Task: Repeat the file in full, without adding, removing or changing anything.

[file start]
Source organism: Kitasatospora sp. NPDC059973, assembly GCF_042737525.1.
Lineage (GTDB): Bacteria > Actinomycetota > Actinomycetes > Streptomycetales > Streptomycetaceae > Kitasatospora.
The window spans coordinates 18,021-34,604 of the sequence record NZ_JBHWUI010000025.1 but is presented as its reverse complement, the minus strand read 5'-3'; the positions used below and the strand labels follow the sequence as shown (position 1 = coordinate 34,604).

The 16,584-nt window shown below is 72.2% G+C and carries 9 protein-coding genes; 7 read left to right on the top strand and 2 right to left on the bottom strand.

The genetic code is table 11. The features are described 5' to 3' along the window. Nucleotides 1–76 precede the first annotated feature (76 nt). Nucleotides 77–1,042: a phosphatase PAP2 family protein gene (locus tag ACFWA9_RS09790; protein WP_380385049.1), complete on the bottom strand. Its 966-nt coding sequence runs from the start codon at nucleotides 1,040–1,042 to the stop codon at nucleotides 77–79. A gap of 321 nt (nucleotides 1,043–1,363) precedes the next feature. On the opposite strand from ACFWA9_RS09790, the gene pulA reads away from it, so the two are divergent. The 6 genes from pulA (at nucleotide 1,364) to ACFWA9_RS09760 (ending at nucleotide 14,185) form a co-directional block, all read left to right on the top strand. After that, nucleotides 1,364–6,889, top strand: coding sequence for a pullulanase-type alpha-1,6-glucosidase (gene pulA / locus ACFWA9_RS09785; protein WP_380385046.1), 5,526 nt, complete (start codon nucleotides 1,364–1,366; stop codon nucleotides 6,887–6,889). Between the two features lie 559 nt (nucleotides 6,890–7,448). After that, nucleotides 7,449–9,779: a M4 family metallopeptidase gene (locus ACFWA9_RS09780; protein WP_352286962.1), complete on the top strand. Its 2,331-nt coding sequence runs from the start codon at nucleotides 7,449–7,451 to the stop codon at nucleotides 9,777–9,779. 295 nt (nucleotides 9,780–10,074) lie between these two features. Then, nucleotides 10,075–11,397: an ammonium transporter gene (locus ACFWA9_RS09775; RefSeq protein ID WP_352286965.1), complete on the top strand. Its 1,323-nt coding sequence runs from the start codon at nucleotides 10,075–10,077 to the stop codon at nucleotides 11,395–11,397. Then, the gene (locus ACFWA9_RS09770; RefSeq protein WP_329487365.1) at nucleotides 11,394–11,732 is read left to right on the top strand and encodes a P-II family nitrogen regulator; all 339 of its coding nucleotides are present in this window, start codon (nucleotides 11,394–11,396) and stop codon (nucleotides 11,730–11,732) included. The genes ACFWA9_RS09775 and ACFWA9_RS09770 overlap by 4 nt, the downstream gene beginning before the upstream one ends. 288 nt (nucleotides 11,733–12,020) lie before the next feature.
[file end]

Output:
Source organism: Kitasatospora sp. NPDC059973, assembly GCF_042737525.1.
Lineage (GTDB): Bacteria > Actinomycetota > Actinomycetes > Streptomycetales > Streptomycetaceae > Kitasatospora.
The window spans coordinates 18,021-34,604 of the sequence record NZ_JBHWUI010000025.1 but is presented as its reverse complement, the minus strand read 5'-3'; the positions used below and the strand labels follow the sequence as shown (position 1 = coordinate 34,604).

The 16,584-nt window shown below is 72.2% G+C and carries 9 protein-coding genes; 7 read left to right on the top strand and 2 right to left on the bottom strand.

The genetic code is table 11. The features are described 5' to 3' along the window. Nucleotides 1–76 precede the first annotated feature (76 nt). Nucleotides 77–1,042: a phosphatase PAP2 family protein gene (locus tag ACFWA9_RS09790; protein WP_380385049.1), complete on the bottom strand. Its 966-nt coding sequence runs from the start codon at nucleotides 1,040–1,042 to the stop codon at nucleotides 77–79. A gap of 321 nt (nucleotides 1,043–1,363) precedes the next feature. On the opposite strand from ACFWA9_RS09790, the gene pulA reads away from it, so the two are divergent. The 6 genes from pulA (at nucleotide 1,364) to ACFWA9_RS09760 (ending at nucleotide 14,185) form a co-directional block, all read left to right on the top strand. After that, nucleotides 1,364–6,889, top strand: coding sequence for a pullulanase-type alpha-1,6-glucosidase (gene pulA / locus ACFWA9_RS09785; protein WP_380385046.1), 5,526 nt, complete (start codon nucleotides 1,364–1,366; stop codon nucleotides 6,887–6,889). Between the two features lie 559 nt (nucleotides 6,890–7,448). After that, nucleotides 7,449–9,779: a M4 family metallopeptidase gene (locus ACFWA9_RS09780; protein WP_352286962.1), complete on the top strand. Its 2,331-nt coding sequence runs from the start codon at nucleotides 7,449–7,451 to the stop codon at nucleotides 9,777–9,779. 295 nt (nucleotides 9,780–10,074) lie between these two features. Then, nucleotides 10,075–11,397: an ammonium transporter gene (locus ACFWA9_RS09775; RefSeq protein ID WP_352286965.1), complete on the top strand. Its 1,323-nt coding sequence runs from the start codon at nucleotides 10,075–10,077 to the stop codon at nucleotides 11,395–11,397. Then, the gene (locus ACFWA9_RS09770; RefSeq protein WP_329487365.1) at nucleotides 11,394–11,732 is read left to right on the top strand and encodes a P-II family nitrogen regulator; all 339 of its coding nucleotides are present in this window, start codon (nucleotides 11,394–11,396) and stop codon (nucleotides 11,730–11,732) included. The genes ACFWA9_RS09775 and ACFWA9_RS09770 overlap by 4 nt, the downstream gene beginning before the upstream one ends. 288 nt (nucleotides 11,733–12,020) lie before the next feature.